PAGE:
Home
In this issue
April 9, 2014

Jonathan Tobin: Why Did Kerry Lie About Israeli Blame?

Samuel G. Freedman: A resolution 70 years later for a father's unsettling legacy of ashes from Dachau

Jessica Ivins: A resolution 70 years later for a father's unsettling legacy of ashes from Dachau

Kim Giles: Asking for help is not weakness

Kathy Kristof and Barbara Hoch Marcus: 7 Great Growth Israeli Stocks

Matthew Mientka: How Beans, Peas, And Chickpeas Cleanse Bad Cholesterol and Lowers Risk of Heart Disease

Sabrina Bachai: 5 At-Home Treatments For Headaches

The Kosher Gourmet by Daniel Neman Have yourself a matzo ball: The secrets bubby never told you and recipes she could have never imagined

April 8, 2014

Lori Nawyn: At Your Wit's End and Back: Finding Peace

Susan B. Garland and Rachel L. Sheedy: Strategies Married Couples Can Use to Boost Benefits

David Muhlbaum: Smart Tax Deductions Non-Itemizers Can Claim

Jill Weisenberger, M.S., R.D.N., C.D.E : Before You Lose Your Mental Edge

Dana Dovey: Coffee Drinkers Rejoice! Your Cup Of Joe Can Prevent Death From Liver Disease

Chris Weller: Electric 'Thinking Cap' Puts Your Brain Power Into High Gear

The Kosher Gourmet by Marlene Parrish A gift of hazelnuts keeps giving --- for a variety of nutty recipes: Entree, side, soup, dessert

April 4, 2014

Rabbi David Gutterman: The Word for Nothing Means Everything

Charles Krauthammer: Kerry's folly, Chapter 3

Amy Peterson: A life of love: How to build lasting relationships with your children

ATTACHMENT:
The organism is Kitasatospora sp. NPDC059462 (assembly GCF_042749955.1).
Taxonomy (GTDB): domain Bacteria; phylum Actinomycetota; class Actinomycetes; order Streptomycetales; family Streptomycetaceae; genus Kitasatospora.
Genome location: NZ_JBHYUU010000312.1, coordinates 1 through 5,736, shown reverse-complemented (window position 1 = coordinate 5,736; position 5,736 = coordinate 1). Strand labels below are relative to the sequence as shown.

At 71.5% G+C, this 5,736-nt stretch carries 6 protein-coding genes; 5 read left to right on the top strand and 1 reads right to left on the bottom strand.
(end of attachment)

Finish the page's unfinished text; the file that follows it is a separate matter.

John Ericson: Older Women: Save Your Heart, Prevent Stroke Don't Drink Diet

John Ericson: Why 50 million Americans will still have spring allergies after taking meds

Cameron Huddleston: Best and Worst Buys of April 2014

Stacy Rapacon: Great Mutual Funds for Young Investors

Sarah Boesveld: Teacher keeps promise to mail thousands of former students letters written by their past selves

The Kosher Gourmet by Sharon Thompson Anyone can make a salad, you say. But can they make a great salad? (SECRETS, TESTED TECHNIQUES + 4 RECIPES, INCLUDING DRESSINGS)

April 2, 2014

Paul Greenberg: Death and joy in the spring

Dan Barry: Should South Carolina Jews be forced to maintain this chimney built by Germans serving the Nazis?

Mayra Bitsko: Save me! An alien took over my child's personality

Frank Clayton: Get happy: 20 scientifically proven happiness activities

Susan Scutti: It's Genetic! Obesity and the 'Carb Breakdown' Gene

Lecia Bushak: Why Hand Sanitizer May Actually Harm Your Health

Stacy Rapacon: Great Funds You Can Own for $500 or Less

Cameron Huddleston: 7 Ways to Save on Home Decor

The Kosher Gourmet by Steve Petusevsky Exploring ingredients as edible-stuffed containers (TWO RECIPES + TIPS & TECHINQUES)

Jewish World Review Jan. 11, 2011 / 6 Shevat, 5771

Explaining Evil

By Cal Thomas




http://www.JewishWorldReview.com | In the aftermath of the senseless wounding of Representative Gabrielle Giffords, Democrat of Arizona, and the murder of six others, including U.S. District Judge John Roll and 9-year-old Christina Green, there will be many who will use this tragedy to advance their own political agendas.

Explanations will be sought and blame assigned. Necessary questions will be asked: Did the clerk at the Sportsman's Warehouse in Tucson violate any laws in selling the Glock 19 9mm gun to the accused, 22-year-old Jared Lee Loughner? Loughner reportedly cleared an FBI background check. So why didn't that check discover what one Arizona official called Loughner's "mental issues" and should they have disqualified him from purchasing the weapon?

Former Alaska Governor Sarah Palin is being criticized because she "targeted" some Democratic members of Congress for defeat in the November election, superimposing crosshairs on their districts on her SarahPAC website. Rep. Giffords was one of those "targeted." At the time, Giffords criticized the display saying people need to be "responsible" for their actions. Left-wing bloggers blamed Palin for contributing to the poisoned political atmosphere, but that explanation is too easy.